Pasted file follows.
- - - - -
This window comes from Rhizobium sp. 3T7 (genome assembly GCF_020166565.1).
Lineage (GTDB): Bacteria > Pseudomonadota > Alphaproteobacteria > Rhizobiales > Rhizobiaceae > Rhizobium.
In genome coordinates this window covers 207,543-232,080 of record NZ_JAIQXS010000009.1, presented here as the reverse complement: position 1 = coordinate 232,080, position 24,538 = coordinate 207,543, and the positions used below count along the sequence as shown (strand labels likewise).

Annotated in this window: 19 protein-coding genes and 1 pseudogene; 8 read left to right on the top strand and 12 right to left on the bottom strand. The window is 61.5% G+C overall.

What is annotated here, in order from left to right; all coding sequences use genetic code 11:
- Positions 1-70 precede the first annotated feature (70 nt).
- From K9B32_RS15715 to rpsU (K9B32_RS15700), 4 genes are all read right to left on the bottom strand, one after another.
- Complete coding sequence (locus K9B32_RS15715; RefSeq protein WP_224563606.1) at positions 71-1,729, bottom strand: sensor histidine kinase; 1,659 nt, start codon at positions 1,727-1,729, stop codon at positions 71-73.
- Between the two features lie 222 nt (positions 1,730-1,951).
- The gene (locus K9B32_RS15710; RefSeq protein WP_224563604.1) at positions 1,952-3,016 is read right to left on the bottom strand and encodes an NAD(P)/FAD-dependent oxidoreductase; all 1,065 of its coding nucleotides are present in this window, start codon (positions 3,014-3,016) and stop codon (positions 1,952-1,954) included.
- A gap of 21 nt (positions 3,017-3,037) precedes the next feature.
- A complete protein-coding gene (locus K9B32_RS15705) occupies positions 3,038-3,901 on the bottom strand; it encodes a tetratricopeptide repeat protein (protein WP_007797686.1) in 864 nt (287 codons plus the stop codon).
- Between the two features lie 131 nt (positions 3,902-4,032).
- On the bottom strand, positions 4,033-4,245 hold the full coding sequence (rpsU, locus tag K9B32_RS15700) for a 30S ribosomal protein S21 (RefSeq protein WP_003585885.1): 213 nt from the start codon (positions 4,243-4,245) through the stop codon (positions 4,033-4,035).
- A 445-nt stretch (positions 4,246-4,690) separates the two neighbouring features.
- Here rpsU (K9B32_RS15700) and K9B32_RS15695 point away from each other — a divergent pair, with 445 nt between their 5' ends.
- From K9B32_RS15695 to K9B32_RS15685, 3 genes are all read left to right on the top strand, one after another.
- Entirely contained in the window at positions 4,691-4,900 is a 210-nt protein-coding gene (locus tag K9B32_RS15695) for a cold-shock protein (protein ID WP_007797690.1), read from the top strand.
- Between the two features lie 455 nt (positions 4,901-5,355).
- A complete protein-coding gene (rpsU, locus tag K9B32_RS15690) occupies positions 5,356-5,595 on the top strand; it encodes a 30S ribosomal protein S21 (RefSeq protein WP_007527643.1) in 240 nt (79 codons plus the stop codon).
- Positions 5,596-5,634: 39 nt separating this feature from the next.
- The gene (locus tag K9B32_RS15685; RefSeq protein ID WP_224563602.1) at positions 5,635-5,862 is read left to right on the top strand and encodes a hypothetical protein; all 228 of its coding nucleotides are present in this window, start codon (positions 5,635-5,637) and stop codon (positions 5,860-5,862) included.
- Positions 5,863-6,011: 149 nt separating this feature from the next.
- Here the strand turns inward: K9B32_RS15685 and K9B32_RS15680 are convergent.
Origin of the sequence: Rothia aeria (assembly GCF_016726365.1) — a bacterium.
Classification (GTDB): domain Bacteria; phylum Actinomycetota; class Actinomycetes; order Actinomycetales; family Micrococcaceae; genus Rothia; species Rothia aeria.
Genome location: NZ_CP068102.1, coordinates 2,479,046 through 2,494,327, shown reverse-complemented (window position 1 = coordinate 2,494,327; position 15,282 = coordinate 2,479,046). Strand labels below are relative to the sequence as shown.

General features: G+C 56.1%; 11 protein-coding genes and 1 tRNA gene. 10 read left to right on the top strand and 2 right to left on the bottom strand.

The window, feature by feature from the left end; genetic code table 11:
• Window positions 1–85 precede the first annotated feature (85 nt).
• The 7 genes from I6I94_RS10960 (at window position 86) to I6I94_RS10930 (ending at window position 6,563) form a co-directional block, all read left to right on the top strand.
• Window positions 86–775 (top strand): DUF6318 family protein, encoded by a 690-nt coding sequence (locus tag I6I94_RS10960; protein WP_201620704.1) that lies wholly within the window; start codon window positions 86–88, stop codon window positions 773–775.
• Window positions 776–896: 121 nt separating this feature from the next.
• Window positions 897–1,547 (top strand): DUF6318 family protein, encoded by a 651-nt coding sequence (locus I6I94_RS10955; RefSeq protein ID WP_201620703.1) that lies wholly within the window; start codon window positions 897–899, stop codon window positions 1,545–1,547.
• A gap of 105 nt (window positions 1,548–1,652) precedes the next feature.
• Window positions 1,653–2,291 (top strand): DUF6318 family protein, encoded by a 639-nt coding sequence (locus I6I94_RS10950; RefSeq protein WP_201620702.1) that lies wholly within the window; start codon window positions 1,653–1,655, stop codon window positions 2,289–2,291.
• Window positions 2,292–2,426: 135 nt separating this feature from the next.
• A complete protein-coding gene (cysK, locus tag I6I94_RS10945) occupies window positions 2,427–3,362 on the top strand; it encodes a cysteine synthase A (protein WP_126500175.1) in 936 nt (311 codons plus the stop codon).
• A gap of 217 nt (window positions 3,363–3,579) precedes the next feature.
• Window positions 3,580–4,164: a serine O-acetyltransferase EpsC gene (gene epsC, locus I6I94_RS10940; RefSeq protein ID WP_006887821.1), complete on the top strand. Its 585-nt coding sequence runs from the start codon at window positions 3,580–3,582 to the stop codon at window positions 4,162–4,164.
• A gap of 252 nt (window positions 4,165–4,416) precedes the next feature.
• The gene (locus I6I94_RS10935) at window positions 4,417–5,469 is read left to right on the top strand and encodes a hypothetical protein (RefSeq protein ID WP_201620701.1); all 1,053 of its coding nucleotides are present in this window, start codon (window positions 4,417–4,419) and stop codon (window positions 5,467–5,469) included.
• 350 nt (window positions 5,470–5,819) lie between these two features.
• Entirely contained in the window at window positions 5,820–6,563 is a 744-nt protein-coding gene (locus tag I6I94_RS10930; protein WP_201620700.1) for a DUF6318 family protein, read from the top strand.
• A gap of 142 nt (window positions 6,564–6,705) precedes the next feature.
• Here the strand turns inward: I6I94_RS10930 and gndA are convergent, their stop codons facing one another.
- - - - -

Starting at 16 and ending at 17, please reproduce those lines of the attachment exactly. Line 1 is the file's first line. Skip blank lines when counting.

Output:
- Here rpsU (K9B32_RS15700) and K9B32_RS15695 point away from each other — a divergent pair, with 445 nt between their 5' ends.
- From K9B32_RS15695 to K9B32_RS15685, 3 genes are all read left to right on the top strand, one after another.